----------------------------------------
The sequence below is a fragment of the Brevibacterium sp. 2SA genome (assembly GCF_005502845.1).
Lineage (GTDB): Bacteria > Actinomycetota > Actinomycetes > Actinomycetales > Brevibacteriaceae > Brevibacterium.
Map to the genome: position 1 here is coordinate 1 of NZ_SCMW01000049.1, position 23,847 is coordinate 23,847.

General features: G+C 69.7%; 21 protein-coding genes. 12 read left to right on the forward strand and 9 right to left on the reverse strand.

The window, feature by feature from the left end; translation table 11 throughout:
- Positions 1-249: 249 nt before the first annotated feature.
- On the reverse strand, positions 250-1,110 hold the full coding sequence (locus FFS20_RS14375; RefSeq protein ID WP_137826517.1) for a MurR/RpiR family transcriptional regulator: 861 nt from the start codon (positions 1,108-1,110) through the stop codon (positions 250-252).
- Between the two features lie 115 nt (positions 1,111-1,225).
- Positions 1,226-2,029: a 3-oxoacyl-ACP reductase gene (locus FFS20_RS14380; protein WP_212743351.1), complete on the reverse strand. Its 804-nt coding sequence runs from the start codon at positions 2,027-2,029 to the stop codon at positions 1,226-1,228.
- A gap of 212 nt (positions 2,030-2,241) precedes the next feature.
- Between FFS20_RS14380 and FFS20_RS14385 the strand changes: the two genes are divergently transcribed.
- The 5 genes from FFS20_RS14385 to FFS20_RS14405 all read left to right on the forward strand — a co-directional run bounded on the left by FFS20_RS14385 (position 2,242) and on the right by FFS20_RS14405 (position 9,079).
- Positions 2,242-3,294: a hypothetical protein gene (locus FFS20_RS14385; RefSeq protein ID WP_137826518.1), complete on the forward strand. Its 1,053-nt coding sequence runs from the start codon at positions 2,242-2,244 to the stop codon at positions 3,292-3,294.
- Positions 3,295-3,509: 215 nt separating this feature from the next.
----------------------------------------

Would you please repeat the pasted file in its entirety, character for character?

The sequence below is a fragment of the Brevibacterium sp. 2SA genome (assembly GCF_005502845.1).
Lineage (GTDB): Bacteria > Actinomycetota > Actinomycetes > Actinomycetales > Brevibacteriaceae > Brevibacterium.
Map to the genome: position 1 here is coordinate 1 of NZ_SCMW01000049.1, position 23,847 is coordinate 23,847.

General features: G+C 69.7%; 21 protein-coding genes. 12 read left to right on the forward strand and 9 right to left on the reverse strand.

The window, feature by feature from the left end; translation table 11 throughout:
- Positions 1-249: 249 nt before the first annotated feature.
- On the reverse strand, positions 250-1,110 hold the full coding sequence (locus FFS20_RS14375; RefSeq protein ID WP_137826517.1) for a MurR/RpiR family transcriptional regulator: 861 nt from the start codon (positions 1,108-1,110) through the stop codon (positions 250-252).
- Between the two features lie 115 nt (positions 1,111-1,225).
- Positions 1,226-2,029: a 3-oxoacyl-ACP reductase gene (locus FFS20_RS14380; protein WP_212743351.1), complete on the reverse strand. Its 804-nt coding sequence runs from the start codon at positions 2,027-2,029 to the stop codon at positions 1,226-1,228.
- A gap of 212 nt (positions 2,030-2,241) precedes the next feature.
- Between FFS20_RS14380 and FFS20_RS14385 the strand changes: the two genes are divergently transcribed.
- The 5 genes from FFS20_RS14385 to FFS20_RS14405 all read left to right on the forward strand — a co-directional run bounded on the left by FFS20_RS14385 (position 2,242) and on the right by FFS20_RS14405 (position 9,079).
- Positions 2,242-3,294: a hypothetical protein gene (locus FFS20_RS14385; RefSeq protein ID WP_137826518.1), complete on the forward strand. Its 1,053-nt coding sequence runs from the start codon at positions 2,242-2,244 to the stop codon at positions 3,292-3,294.
- Positions 3,295-3,509: 215 nt separating this feature from the next.